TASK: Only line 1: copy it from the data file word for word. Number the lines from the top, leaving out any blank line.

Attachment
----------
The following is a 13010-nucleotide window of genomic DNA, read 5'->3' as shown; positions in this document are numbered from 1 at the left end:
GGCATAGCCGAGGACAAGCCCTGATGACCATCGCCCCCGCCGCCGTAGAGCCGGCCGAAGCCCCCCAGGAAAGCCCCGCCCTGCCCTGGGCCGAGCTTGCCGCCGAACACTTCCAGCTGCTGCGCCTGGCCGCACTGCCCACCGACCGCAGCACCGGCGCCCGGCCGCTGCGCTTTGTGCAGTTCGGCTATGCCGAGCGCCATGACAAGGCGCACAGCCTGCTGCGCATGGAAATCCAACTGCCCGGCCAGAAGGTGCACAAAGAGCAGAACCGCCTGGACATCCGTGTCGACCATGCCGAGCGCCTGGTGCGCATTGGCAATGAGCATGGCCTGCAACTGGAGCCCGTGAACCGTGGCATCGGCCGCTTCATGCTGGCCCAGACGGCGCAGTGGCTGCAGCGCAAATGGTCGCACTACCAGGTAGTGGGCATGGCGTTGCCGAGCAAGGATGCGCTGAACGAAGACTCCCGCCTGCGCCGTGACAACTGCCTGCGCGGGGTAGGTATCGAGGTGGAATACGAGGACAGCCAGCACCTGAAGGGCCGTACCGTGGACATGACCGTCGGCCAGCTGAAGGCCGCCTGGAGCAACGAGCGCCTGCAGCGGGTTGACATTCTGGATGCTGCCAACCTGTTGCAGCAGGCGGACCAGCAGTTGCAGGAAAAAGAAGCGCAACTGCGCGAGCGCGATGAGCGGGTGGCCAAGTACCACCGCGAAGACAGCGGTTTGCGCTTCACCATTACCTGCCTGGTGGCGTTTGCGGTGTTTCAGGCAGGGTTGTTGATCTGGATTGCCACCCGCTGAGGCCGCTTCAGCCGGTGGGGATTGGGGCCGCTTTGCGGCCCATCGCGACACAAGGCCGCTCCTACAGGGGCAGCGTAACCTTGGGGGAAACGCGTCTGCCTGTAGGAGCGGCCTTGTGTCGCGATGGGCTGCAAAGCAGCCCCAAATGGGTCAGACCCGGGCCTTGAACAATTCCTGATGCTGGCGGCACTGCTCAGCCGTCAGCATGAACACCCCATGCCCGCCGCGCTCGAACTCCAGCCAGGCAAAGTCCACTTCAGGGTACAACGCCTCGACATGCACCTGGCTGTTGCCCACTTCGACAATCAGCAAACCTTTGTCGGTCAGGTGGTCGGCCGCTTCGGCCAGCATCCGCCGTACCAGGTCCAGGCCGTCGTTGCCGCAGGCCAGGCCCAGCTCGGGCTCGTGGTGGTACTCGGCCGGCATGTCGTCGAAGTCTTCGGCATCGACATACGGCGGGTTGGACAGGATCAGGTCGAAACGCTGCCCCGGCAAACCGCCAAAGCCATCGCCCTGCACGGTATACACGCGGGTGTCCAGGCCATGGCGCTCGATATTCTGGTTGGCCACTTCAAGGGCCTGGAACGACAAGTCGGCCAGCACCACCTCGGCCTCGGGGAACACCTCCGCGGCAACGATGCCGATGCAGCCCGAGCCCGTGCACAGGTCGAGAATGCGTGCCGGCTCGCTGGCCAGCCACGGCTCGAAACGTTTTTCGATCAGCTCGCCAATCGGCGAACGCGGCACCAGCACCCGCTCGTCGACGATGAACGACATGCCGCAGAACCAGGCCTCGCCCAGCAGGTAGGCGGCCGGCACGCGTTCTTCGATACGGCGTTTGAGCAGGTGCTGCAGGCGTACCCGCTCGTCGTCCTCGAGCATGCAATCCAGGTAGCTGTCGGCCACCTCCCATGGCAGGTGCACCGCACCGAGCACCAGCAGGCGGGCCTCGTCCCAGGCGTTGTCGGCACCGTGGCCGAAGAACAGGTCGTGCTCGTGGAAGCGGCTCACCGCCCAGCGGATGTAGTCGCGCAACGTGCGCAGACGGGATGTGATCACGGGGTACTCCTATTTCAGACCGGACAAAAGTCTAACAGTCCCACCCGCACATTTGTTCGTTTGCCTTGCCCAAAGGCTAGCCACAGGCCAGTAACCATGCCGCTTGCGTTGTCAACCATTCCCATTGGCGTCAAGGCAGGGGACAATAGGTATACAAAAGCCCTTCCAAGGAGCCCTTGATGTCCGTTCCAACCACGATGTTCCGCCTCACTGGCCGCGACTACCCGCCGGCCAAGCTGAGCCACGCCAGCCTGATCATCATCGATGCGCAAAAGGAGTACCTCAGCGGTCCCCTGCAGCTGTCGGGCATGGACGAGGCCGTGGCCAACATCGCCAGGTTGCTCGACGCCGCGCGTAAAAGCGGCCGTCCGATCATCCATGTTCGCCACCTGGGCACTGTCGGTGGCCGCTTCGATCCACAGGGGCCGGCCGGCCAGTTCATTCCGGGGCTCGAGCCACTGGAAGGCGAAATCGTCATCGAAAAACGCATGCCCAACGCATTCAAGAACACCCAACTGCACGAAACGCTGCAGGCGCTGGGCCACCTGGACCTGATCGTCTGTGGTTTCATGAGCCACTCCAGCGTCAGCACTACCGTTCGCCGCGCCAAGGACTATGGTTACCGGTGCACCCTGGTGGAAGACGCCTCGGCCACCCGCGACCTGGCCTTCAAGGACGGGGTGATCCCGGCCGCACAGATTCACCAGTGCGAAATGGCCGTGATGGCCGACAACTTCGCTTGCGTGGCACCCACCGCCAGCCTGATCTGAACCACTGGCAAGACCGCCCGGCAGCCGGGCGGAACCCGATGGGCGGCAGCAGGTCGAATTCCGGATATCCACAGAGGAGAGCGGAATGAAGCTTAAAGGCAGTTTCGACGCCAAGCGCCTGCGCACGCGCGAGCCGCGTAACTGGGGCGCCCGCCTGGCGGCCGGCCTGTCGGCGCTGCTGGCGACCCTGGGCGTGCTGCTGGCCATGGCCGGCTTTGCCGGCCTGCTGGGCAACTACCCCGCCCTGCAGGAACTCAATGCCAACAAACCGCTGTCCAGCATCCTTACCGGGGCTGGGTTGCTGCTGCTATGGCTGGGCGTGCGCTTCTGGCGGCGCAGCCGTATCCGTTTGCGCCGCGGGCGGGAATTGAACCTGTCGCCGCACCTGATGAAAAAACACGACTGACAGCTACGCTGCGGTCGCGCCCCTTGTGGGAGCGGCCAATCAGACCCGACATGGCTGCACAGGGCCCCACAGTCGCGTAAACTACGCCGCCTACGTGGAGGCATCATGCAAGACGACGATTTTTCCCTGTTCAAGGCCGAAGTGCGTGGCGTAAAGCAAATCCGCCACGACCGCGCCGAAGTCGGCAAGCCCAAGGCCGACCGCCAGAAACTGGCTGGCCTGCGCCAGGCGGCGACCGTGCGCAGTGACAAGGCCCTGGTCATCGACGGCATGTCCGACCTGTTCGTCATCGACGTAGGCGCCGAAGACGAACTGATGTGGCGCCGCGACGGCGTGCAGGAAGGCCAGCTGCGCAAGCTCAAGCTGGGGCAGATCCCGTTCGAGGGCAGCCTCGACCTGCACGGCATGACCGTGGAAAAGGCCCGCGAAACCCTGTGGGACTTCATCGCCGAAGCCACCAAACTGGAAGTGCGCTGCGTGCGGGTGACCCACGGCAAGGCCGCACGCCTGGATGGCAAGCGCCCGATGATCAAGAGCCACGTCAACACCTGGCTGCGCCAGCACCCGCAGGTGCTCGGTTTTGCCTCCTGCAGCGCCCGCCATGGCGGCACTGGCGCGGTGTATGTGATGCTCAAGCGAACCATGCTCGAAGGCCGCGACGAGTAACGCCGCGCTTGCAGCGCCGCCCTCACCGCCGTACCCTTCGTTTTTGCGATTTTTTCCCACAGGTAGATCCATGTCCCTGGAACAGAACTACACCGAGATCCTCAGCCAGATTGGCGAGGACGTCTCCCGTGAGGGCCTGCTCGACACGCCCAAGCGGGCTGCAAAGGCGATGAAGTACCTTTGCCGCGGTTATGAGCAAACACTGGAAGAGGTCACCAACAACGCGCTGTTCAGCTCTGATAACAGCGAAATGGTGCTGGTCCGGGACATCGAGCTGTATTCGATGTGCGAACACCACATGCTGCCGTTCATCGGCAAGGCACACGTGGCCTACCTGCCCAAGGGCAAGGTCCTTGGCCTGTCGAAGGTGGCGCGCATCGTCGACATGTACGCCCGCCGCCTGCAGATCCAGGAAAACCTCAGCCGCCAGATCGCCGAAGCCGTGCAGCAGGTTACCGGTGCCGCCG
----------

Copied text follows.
The following is a 13010-nucleotide window of genomic DNA, read 5'->3' as shown; positions in this document are numbered from 1 at the left end: